But Sparrow does not exclusively use Greek mythology to reflect his feelings. As the series progresses, Christian iconography is also utilised to reflect his narrative journey. Issue #5 – which deals almost exclusively with the imagined feelings of other people – ends with an image of the sacred heart, wrapped in thorns and emblazoned with the legend, “Quick to bruise, slow to heal.” In Christian terms, the sacred heart is a symbol for Christ’s compassion and empathy, and is used as a devotional tool for those looking to become more empathetic. In Art Fag, this image is used for two reasons. First, as an indication that Sparrow is learning to be more compassionate towards others as he strives towards self-fulfilment; and secondly, as a reminder of his own emotional injuries. Though Sparrow becomes less self-involved as the series continues, he stops to remind us that his painful experiences have enabled these developments, that fulfilment can only be achieved by embracing one’s past mistakes.
Issue #6, the most explicitly non-naturalistic, is also the most overtly sexual, and contains more examples of Judeo-Christian imagery. Here, angels are contrasted with demons, suggesting that sexuality can be both a sexual and spiritual practice. There has always been a correlation between snakes and the male genitalia, and issue #6 is filled with phalluses of various shapes and sizes. In his exploration of the unconscious, Jung explains that “the snake is a frequent counterpart of the hero. There are numerous accounts of their affinity…therefore, the presence of a snake [is] an indication of a hero-myth.” By depicting penises alongside such explicitly Biblical images, Sparrow subverts the traditional connotations of base sexuality, suggesting instead that these are symbols of desire and temptation that must be negotiated. These phalluses, then, are emblematic of Sparrow’s spiritual journey. Like a snake, he must slough off his negative sexual attachments before reaching maturation.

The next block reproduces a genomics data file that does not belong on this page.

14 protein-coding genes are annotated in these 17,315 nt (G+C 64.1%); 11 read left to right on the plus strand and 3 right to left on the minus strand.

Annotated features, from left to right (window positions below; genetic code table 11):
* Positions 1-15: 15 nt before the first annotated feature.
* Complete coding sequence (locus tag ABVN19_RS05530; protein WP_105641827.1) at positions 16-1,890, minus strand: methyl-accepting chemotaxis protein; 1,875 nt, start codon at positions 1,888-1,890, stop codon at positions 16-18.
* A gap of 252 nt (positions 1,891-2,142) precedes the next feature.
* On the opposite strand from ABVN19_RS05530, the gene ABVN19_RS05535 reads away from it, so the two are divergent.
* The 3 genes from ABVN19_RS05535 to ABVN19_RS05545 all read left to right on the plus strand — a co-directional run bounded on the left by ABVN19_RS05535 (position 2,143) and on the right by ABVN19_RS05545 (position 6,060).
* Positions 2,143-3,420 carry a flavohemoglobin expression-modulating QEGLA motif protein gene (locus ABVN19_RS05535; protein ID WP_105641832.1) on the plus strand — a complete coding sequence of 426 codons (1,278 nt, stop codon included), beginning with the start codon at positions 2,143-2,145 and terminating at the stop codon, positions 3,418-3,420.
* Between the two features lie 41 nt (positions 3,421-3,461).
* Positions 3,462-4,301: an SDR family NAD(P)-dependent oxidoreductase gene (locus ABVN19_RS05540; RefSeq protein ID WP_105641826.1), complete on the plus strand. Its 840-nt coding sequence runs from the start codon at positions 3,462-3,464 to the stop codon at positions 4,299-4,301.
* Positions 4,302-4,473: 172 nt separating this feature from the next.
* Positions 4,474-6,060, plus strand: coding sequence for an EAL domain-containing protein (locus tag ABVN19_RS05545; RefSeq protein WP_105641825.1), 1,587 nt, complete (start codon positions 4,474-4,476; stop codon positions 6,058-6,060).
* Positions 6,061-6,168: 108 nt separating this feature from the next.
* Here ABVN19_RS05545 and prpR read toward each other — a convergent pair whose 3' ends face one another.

As the title suggests, art plays an enormous role throughout the series, and Sparrow often references films and song lyrics to further express his emotional state. In issue #6, an image of two naked men is placed beneath a Kate Bush lyric: “Maybe he doesn’t love me, I just took a trip on my love for him.” In issue #2, Sparrow’s maudlin feelings about the end of summer are expressed with lyrics from Lana Del Rey’s Summertime Sadness. Although these lyrics are used to quickly evoke an intended emotion, they also reflect Sparrow’s spiritual growth throughout the series. According to Joseph Campbell, “Art, literature, myth and cult, philosophy, and ascetic disciplines are instruments to help the individual past his limiting horizons into spheres of ever-expanding realization.” For Sparrow, art is a frame of reference, a tool used to explore his most private thoughts and feelings; but it is also a way for him to feel connected to other people. Like the structure of the series itself, Sparrow’s spiritual development is first initiated by extending empathy towards those around him.